That said, ask me again if the team stands pat with their current defensive corps this summer...I'll have a different answer.

Rob: The trade with Phoenix was the cherry on the turd sundae that was the Filip Forsberg -for-Erat saga. Once it got to the point of a should-be top-six player demanding a trade, you knew nothing of much value was coming back in return, and that's how it played out. The Caps picked up a mid-round draft pick and a guy with a third-line ceiling. Yawn. Klesla at one point would have been a great upgrade over the D the Caps were dressing, but at this point it looked like Phoenix was dumping salary back on the Caps, which isn't ideal given the Caps were moving by far the best asset in the deal. That Klesla was immediately assigned to the AHL corroborates that, and that he was again immediately flipped further corroborates it. But that single trade, ignoring the context, is not surprising.

Flipping Klesla, and clearing his cap space (which right now is crucial if they want to fit Kuznetsov on the roster) was a positive move. That the Caps were also able to upgrade the goaltending, free up salary next season, and pick up third-round pick was a big victory. I don't think the goaltending upgrade is enough to put the team in the playoffs, but I don't think any single move made at the deadline by any team would have been enough. There were plenty of defensemen that moved that would have been upgrades on the Caps defensive corps, but given the systemic issues, the schedule, and the way the team has played all year, they wouldn't have changed the picture enough. These guys weren't Chris Pronger. They weren't even Christian Ehrhoff (and as nice as it is to dream of adding him, the cost would have likely been outrageus, seeing as Garth Snow wasn't the guy on the other end of that phone).

Jared Wickerham/Getty Images

Picking up Penner for a fourth is nice. It replaces a should-be-top-six player with another should-be-top-six player. Erat was brought in to replace an injured Brooks Laich, and one game after Penner joined the team, Brooks Laich went down with another injury. That's symmetry. Or something. Whatever it is, it's a marginal upgrade for very marginal cost. It'll keep the team from icing a completely embarrassing top-six, but it's not going to push them over the hump to make them favorites for a playoff spot (though, in fairness, the roster on paper should have already been a favorite for a playoff spot, so talent isn't really the issue with this team).

Overall, it was a good deadline for George McPhee. He didn't sacrifice any valuable future assets. He opened up cap space to help re-make the team this summer. He moved out the guys that didn't want to be here. If the team goes on a hot streak (like last season) they could make the playoffs, but pushing significant future assets into the pot to try to get this team in the playoffs would have been the wrong move.

Q2: The Caps have just under a quarter of the season left and are one point out of a playoff berth. Do you think the moves made this week were enough to secure a spot in the postseason?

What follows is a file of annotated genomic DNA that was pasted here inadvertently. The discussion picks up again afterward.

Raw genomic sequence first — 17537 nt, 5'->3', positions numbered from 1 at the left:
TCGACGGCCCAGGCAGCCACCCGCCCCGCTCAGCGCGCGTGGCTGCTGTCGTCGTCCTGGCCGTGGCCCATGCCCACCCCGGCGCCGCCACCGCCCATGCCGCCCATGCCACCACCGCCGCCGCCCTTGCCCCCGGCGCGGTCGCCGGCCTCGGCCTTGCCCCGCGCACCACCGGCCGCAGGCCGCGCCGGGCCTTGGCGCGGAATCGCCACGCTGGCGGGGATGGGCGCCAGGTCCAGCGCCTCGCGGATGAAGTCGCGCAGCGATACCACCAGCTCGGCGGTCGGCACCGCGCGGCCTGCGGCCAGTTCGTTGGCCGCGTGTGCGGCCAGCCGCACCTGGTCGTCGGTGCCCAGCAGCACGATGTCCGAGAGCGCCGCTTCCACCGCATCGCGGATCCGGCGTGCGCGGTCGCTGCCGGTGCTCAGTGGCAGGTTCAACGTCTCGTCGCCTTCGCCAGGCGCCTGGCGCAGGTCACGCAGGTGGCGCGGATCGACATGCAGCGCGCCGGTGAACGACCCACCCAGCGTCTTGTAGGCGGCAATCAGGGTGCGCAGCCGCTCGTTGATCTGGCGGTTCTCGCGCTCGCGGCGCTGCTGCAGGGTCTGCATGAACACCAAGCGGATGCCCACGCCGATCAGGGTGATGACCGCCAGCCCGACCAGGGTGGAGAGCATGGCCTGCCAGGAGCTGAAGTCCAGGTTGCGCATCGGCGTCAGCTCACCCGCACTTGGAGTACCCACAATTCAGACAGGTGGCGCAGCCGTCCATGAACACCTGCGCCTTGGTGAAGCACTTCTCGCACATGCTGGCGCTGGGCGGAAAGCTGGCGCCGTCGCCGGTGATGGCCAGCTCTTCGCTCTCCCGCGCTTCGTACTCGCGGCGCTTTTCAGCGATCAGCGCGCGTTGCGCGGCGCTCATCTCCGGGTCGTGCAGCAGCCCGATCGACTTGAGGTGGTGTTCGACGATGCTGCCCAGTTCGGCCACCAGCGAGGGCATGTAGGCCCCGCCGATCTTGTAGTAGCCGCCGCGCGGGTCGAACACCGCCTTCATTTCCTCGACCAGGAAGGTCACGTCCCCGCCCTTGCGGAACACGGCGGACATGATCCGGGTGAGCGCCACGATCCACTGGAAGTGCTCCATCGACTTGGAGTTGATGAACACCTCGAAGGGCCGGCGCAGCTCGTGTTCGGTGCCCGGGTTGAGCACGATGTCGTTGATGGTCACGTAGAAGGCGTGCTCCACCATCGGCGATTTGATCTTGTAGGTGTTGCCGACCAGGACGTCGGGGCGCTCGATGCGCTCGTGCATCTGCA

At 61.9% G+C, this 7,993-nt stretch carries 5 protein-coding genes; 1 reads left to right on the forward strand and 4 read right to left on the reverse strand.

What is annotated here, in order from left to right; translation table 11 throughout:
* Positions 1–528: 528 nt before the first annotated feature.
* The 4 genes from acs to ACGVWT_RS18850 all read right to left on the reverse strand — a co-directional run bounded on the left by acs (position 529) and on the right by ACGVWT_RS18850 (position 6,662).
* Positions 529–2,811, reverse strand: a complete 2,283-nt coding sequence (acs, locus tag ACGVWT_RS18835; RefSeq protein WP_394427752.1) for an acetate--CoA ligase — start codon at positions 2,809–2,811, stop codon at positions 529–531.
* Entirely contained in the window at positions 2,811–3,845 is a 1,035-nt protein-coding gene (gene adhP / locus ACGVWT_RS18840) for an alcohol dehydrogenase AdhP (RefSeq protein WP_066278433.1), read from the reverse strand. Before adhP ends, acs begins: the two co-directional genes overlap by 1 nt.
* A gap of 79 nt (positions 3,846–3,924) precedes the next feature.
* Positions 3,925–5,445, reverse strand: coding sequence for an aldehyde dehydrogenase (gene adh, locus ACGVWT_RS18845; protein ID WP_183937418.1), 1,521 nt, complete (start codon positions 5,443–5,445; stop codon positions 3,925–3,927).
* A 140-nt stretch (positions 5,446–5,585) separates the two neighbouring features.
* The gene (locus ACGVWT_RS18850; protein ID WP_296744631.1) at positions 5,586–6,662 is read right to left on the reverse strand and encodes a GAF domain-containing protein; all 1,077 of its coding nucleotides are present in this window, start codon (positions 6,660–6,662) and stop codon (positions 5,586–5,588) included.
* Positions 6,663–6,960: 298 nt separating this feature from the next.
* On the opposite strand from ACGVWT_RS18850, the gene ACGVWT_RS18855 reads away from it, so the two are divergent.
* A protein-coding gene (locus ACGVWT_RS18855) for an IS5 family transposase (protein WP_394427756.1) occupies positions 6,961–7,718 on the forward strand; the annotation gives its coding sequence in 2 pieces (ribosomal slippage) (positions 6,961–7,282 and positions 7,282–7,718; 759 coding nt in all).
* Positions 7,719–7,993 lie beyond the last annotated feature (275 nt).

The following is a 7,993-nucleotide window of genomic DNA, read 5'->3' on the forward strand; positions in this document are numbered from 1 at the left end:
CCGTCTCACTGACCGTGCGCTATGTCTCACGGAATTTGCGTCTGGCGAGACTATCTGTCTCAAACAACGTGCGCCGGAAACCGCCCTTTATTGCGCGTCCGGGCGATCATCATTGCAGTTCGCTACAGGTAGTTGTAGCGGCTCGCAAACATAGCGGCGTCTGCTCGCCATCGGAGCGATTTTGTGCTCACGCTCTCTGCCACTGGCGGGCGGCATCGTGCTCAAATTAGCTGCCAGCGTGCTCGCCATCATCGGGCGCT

Peerless: Not likely. The arithmetic starts to work against them quickly here. Columbus has the last playoff spot as of Thursday and is on a 91-point pace. That means the Caps need 92 (I don't think they will win any tiebreakers with Columbus). They need 24 points in 18 games, with the bulk of that tough March schedule yet to come. If they win half of the available standings points over the rest of the month they get to 80 points with seven games remaining in April. They would need 12 of 14 available points to get to 92. I don't see how adding Thomas Vanek or Martin St. Louis improves that picture enough to make the playoffs, let alone Penner and Halak. The Caps are going to have to play far past the profile they have displayed so far this season or have a team go bad quickly and consistently to brighten that picture.

JP: I think this is the year that the desperation push to make the playoffs comes up short, and from the looks of how they've played these last two-plus games, they think so too. The math and the schedule are conspiring in a nasty way against a team that has plenty of holes that don't look to be shored up any time soon. Getting Mikhail Grabovski and Brooks Laich healthy and Kuznetsov here would help, but barring Halak turning into Huet 2008, I think the Caps are hitting the links a few weeks earlier than normal this spring.

Becca: Nope. This team is what it is, a fringe team that is losing ground fast and facing a ridiculously tough schedule this month - swapping out Erat for Penner and Neuvirth for Halak probably isn't going to change that. The team needs some bigger changes, and they need to come this summer. Whether that means simply using their newly-acquired cap space to fill some holes, or bringing in a new front office to do that filling, I'm not sure... but either way it looks like the offseason's going to get underway a bit sooner than we've become used to around here.

Rob: Nope.